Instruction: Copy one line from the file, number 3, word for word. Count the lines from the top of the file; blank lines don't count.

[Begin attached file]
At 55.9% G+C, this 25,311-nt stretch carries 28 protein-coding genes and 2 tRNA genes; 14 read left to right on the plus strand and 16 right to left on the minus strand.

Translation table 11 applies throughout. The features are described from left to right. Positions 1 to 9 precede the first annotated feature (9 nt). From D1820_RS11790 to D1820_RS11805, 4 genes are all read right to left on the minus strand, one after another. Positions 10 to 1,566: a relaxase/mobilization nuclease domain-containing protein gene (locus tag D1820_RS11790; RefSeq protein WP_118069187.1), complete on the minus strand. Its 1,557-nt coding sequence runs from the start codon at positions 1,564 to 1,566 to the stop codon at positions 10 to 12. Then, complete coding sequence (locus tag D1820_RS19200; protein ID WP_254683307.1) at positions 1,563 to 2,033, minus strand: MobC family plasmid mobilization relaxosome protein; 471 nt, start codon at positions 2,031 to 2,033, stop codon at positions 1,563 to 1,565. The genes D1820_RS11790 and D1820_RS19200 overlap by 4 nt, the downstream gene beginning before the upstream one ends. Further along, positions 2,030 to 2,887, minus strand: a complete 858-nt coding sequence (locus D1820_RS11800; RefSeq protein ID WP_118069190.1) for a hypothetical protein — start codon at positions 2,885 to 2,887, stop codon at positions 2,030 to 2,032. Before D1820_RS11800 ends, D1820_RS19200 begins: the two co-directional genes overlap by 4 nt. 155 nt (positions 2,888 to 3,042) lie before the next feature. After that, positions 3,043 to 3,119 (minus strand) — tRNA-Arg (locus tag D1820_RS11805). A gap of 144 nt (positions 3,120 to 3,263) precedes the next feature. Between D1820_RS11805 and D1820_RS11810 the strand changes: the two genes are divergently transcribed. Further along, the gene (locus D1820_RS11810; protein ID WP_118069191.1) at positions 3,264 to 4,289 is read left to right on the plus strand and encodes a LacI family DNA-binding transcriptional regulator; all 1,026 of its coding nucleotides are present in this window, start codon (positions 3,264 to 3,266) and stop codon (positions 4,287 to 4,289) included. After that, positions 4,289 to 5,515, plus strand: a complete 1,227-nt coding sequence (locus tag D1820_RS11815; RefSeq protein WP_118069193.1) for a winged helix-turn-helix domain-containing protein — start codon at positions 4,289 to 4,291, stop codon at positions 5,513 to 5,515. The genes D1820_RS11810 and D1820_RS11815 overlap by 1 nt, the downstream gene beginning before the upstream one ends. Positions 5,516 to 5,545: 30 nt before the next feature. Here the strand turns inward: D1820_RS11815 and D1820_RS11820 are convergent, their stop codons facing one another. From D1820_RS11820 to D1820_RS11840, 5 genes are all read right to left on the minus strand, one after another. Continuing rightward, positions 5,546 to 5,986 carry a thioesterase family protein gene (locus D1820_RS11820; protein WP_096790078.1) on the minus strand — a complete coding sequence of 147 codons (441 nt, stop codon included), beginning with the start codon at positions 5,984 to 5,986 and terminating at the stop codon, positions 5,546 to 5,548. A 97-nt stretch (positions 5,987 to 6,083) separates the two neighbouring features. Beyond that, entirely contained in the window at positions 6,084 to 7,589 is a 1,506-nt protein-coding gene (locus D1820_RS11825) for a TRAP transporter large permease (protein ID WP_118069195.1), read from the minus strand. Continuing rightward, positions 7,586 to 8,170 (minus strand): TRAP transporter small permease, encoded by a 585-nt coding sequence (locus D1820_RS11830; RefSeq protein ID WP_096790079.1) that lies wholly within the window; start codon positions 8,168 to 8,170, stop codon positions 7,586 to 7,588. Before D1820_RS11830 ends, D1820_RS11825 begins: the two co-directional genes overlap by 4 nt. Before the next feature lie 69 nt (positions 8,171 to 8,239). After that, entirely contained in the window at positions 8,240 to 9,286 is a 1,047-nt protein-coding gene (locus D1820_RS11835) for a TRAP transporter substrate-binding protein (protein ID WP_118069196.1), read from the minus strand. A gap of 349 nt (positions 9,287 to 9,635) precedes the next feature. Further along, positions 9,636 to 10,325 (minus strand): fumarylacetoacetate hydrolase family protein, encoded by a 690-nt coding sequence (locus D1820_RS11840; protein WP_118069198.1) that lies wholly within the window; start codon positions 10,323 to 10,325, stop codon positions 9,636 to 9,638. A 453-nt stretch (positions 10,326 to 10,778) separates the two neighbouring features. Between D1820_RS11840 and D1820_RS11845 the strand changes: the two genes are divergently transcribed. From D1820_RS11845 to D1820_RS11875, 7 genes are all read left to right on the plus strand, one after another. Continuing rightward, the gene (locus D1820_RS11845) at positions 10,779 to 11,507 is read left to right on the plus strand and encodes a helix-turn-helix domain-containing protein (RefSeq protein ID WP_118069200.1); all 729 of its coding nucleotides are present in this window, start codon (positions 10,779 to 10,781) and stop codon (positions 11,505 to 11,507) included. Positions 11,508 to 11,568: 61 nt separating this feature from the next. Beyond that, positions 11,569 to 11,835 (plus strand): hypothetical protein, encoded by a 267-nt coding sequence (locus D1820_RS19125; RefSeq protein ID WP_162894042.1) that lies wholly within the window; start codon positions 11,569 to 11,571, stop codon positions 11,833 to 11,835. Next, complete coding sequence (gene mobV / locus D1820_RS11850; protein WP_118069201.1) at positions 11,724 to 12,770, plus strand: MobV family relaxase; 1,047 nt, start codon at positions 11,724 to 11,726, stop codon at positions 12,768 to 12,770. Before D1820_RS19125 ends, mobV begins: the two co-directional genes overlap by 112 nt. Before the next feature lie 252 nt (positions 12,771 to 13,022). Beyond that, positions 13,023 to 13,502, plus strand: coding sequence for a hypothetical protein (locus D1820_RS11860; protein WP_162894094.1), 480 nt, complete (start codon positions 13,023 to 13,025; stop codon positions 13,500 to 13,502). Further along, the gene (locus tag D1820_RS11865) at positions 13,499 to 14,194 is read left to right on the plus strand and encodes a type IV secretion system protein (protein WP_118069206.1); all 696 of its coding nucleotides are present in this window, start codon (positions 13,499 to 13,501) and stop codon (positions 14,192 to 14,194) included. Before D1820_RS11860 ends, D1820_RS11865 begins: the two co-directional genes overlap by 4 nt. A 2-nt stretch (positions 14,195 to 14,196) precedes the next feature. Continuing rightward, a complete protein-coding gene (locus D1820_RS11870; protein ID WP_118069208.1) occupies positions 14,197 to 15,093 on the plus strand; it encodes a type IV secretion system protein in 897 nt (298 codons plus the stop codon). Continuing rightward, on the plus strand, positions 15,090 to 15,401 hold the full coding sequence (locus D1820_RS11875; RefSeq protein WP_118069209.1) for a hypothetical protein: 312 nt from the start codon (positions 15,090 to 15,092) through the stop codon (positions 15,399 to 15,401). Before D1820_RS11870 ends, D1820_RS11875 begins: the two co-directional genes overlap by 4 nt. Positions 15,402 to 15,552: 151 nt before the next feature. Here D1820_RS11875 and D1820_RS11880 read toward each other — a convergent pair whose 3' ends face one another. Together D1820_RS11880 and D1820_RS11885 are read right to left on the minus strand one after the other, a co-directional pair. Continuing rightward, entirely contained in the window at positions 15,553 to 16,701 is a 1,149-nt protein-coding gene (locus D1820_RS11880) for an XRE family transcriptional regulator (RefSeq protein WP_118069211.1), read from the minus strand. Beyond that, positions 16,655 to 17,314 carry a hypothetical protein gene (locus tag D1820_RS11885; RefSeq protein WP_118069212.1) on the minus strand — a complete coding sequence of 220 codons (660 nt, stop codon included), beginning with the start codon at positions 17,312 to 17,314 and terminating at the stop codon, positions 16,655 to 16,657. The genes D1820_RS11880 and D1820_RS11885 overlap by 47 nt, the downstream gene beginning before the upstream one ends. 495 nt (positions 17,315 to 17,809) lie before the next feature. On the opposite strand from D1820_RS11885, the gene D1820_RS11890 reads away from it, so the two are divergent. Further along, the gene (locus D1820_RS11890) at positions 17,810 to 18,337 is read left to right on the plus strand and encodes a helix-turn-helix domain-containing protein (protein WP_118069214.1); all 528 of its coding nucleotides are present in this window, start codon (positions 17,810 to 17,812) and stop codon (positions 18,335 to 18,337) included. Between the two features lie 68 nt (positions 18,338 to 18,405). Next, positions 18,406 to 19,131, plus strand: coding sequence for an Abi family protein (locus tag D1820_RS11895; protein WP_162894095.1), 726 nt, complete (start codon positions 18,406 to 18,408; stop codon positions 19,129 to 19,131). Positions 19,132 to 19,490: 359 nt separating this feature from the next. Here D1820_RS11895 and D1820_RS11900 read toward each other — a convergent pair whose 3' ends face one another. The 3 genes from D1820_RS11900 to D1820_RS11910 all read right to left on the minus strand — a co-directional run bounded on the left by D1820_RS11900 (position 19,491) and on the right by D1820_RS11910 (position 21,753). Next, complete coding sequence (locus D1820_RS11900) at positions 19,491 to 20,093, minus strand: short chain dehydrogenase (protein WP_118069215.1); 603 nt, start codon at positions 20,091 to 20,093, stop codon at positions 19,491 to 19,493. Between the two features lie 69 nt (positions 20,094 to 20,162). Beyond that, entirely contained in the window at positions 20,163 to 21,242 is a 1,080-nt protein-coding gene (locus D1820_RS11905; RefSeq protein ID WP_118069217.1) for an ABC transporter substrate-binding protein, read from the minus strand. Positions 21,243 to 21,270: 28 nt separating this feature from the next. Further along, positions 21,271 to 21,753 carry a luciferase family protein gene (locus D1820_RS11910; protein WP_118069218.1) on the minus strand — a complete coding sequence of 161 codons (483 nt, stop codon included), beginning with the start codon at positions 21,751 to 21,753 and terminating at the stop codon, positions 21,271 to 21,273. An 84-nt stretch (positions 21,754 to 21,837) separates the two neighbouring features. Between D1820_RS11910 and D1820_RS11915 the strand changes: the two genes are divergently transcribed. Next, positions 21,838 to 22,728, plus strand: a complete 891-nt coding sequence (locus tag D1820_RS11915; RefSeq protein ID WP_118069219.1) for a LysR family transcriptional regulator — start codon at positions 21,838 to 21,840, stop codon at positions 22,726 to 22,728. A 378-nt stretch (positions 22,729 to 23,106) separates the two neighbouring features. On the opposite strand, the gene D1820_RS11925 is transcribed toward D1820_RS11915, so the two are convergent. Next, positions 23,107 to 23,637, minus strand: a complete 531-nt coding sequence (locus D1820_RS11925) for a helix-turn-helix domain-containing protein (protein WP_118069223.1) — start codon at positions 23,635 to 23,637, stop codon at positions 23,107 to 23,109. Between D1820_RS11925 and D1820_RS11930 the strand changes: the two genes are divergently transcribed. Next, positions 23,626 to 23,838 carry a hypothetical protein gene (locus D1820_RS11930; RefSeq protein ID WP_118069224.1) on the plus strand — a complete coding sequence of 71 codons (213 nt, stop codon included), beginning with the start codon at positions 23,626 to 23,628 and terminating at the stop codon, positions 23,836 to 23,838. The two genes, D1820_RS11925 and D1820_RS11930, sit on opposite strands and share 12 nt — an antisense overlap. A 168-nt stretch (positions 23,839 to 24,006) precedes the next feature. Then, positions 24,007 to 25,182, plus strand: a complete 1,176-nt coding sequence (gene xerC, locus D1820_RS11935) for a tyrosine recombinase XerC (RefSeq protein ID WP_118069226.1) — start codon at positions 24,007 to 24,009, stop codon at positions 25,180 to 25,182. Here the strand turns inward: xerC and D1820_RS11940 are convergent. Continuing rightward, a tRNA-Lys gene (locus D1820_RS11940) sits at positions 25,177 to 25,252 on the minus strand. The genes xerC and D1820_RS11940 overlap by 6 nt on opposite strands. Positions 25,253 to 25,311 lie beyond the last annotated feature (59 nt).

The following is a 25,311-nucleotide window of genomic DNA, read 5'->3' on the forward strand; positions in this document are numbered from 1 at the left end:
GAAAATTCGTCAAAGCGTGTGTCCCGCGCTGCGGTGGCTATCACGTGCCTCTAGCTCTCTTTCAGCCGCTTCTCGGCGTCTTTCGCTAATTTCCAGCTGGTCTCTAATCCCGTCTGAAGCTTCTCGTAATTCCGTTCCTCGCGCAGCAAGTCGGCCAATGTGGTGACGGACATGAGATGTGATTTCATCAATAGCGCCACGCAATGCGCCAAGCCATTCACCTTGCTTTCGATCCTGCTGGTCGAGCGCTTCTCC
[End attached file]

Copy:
The following is a 25,311-nucleotide window of genomic DNA, read 5'->3' on the forward strand; positions in this document are numbered from 1 at the left end: